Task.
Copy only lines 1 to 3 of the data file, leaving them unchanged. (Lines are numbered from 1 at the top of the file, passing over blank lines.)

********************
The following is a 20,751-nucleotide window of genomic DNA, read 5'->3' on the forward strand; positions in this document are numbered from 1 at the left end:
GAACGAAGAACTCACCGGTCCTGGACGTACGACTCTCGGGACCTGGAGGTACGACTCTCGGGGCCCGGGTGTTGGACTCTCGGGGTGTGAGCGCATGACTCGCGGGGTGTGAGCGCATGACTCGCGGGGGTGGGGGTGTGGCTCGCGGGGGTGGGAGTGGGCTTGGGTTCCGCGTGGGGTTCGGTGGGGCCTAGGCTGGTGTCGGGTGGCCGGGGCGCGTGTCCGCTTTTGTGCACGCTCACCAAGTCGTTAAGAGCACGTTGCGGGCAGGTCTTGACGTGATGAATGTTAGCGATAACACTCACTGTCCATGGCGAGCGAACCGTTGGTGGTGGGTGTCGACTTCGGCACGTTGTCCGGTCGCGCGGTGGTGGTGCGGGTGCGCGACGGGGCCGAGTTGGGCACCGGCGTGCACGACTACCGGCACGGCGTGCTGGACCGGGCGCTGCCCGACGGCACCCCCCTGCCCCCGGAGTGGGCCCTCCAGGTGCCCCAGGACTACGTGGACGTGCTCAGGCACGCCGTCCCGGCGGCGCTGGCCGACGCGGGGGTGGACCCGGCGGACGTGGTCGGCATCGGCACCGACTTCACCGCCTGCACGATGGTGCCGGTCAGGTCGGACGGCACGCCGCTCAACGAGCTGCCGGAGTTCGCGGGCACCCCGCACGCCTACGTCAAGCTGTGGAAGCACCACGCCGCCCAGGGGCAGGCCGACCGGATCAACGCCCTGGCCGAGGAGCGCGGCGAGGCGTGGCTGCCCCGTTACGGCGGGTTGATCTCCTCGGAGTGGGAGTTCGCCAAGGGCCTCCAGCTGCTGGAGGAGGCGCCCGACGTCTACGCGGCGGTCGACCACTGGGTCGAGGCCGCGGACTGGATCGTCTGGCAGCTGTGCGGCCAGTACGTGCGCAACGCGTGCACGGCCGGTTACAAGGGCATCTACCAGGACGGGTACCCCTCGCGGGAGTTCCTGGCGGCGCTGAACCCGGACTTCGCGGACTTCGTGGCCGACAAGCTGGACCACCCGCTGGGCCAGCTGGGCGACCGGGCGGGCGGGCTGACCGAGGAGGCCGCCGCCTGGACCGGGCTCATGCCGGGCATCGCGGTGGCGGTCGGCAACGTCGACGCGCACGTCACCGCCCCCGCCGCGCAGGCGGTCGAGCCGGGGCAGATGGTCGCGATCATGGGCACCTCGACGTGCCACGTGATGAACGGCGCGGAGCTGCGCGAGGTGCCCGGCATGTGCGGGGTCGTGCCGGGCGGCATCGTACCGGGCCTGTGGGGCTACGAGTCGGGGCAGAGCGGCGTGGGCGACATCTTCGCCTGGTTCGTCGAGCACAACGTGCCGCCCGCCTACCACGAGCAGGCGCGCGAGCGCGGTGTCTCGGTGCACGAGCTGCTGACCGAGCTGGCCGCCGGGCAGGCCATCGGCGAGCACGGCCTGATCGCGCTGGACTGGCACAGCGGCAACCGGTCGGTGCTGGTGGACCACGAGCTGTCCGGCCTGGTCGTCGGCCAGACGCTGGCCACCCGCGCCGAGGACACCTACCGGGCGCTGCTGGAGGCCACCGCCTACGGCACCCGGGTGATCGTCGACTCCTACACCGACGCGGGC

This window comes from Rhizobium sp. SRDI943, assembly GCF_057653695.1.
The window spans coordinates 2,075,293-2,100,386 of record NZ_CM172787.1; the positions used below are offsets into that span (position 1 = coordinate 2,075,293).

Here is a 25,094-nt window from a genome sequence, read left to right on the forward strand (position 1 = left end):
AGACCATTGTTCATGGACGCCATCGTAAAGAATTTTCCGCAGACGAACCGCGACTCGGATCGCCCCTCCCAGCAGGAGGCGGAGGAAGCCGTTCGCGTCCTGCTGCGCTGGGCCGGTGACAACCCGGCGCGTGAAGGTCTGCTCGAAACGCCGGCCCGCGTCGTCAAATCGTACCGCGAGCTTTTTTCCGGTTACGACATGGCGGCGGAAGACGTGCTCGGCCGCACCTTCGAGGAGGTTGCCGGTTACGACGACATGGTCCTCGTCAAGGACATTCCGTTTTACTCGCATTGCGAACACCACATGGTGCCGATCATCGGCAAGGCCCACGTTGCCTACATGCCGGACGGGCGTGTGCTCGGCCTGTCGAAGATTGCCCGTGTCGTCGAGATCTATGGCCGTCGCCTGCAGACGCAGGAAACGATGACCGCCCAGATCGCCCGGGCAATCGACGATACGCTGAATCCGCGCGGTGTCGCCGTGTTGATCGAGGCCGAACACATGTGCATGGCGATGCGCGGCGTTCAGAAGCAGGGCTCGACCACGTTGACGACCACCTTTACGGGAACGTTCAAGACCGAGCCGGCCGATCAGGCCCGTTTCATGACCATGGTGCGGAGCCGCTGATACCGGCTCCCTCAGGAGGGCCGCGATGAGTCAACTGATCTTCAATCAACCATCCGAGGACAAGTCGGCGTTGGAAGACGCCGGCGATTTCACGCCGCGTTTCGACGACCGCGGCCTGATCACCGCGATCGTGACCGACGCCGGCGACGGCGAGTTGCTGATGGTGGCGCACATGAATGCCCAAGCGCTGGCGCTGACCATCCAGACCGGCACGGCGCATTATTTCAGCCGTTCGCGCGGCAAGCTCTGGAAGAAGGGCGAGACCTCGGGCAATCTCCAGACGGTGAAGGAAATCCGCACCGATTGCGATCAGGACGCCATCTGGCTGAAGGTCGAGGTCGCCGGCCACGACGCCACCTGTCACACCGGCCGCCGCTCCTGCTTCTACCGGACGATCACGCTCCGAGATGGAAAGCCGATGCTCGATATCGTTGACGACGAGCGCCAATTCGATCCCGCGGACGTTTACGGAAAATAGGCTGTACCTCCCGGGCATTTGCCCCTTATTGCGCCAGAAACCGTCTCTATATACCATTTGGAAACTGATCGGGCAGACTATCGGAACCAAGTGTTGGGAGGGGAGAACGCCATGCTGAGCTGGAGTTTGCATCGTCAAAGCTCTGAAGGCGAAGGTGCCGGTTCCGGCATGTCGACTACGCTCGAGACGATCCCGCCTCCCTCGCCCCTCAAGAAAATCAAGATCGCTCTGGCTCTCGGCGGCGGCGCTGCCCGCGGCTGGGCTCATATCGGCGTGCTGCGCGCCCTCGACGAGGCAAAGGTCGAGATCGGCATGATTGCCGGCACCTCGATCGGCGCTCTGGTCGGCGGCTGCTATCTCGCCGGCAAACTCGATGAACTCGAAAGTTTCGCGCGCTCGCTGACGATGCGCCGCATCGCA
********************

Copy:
The following is a 20,751-nucleotide window of genomic DNA, read 5'->3' on the forward strand; positions in this document are numbered from 1 at the left end:
GAACGAAGAACTCACCGGTCCTGGACGTACGACTCTCGGGACCTGGAGGTACGACTCTCGGGGCCCGGGTGTTGGACTCTCGGGGTGTGAGCGCATGACTCGCGGGGTGTGAGCGCATGACTCGCGGGGGTGGGGGTGTGGCTCGCGGGGGTGGGAGTGGGCTTGGGTTCCGCGTGGGGTTCGGTGGGGCCTAGGCTGGTGTCGGGTGGCCGGGGCGCGTGTCCGCTTTTGTGCACGCTCACCAAGTCGTTAAGAGCACGTTGCGGGCAGGTCTTGACGTGATGAATGTTAGCGATAACACTCACTGTCCATGGCGAGCGAACCGTTGGTGGTGGGTGTCGACTTCGGCACGTTGTCCGGTCGCGCGGTGGTGGTGCGGGTGCGCGACGGGGCCGAGTTGGGCACCGGCGTGCACGACTACCGGCACGGCGTGCTGGACCGGGCGCTGCCCGACGGCACCCCCCTGCCCCCGGAGTGGGCCCTCCAGGTGCCCCAGGACTACGTGGACGTGCTCAGGCACGCCGTCCCGGCGGCGCTGGCCGACGCGGGGGTGGACCCGGCGGACGTGGTCGGCATCGGCACCGACTTCACCGCCTGCACGATGGTGCCGGTCAGGTCGGACGGCACGCCGCTCAACGAGCTGCCGGAGTTCGCGGGCACCCCGCACGCCTACGTCAAGCTGTGGAAGCACCACGCCGCCCAGGGGCAGGCCGACCGGATCAACGCCCTGGCCGAGGAGCGCGGCGAGGCGTGGCTGCCCCGTTACGGCGGGTTGATCTCCTCGGAGTGGGAGTTCGCCAAGGGCCTCCAGCTGCTGGAGGAGGCGCCCGACGTCTACGCGGCGGTCGACCACTGGGTCGAGGCCGCGGACTGGATCGTCTGGCAGCTGTGCGGCCAGTACGTGCGCAACGCGTGCACGGCCGGTTACAAGGGCATCTACCAGGACGGGTACCCCTCGCGGGAGTTCCTGGCGGCGCTGAACCCGGACTTCGCGGACTTCGTGGCCGACAAGCTGGACCACCCGCTGGGCCAGCTGGGCGACCGGGCGGGCGGGCTGACCGAGGAGGCCGCCGCCTGGACCGGGCTCATGCCGGGCATCGCGGTGGCGGTCGGCAACGTCGACGCGCACGTCACCGCCCCCGCCGCGCAGGCGGTCGAGCCGGGGCAGATGGTCGCGATCATGGGCACCTCGACGTGCCACGTGATGAACGGCGCGGAGCTGCGCGAGGTGCCCGGCATGTGCGGGGTCGTGCCGGGCGGCATCGTACCGGGCCTGTGGGGCTACGAGTCGGGGCAGAGCGGCGTGGGCGACATCTTCGCCTGGTTCGTCGAGCACAACGTGCCGCCCGCCTACCACGAGCAGGCGCGCGAGCGCGGTGTCTCGGTGCACGAGCTGCTGACCGAGCTGGCCGCCGGGCAGGCCATCGGCGAGCACGGCCTGATCGCGCTGGACTGGCACAGCGGCAACCGGTCGGTGCTGGTGGACCACGAGCTGTCCGGCCTGGTCGTCGGCCAGACGCTGGCCACCCGCGCCGAGGACACCTACCGGGCGCTGCTGGAGGCCACCGCCTACGGCACCCGGGTGATCGTCGACTCCTACACCGACGCGGGC

This window comes from Rhizobium sp. SRDI943, assembly GCF_057653695.1.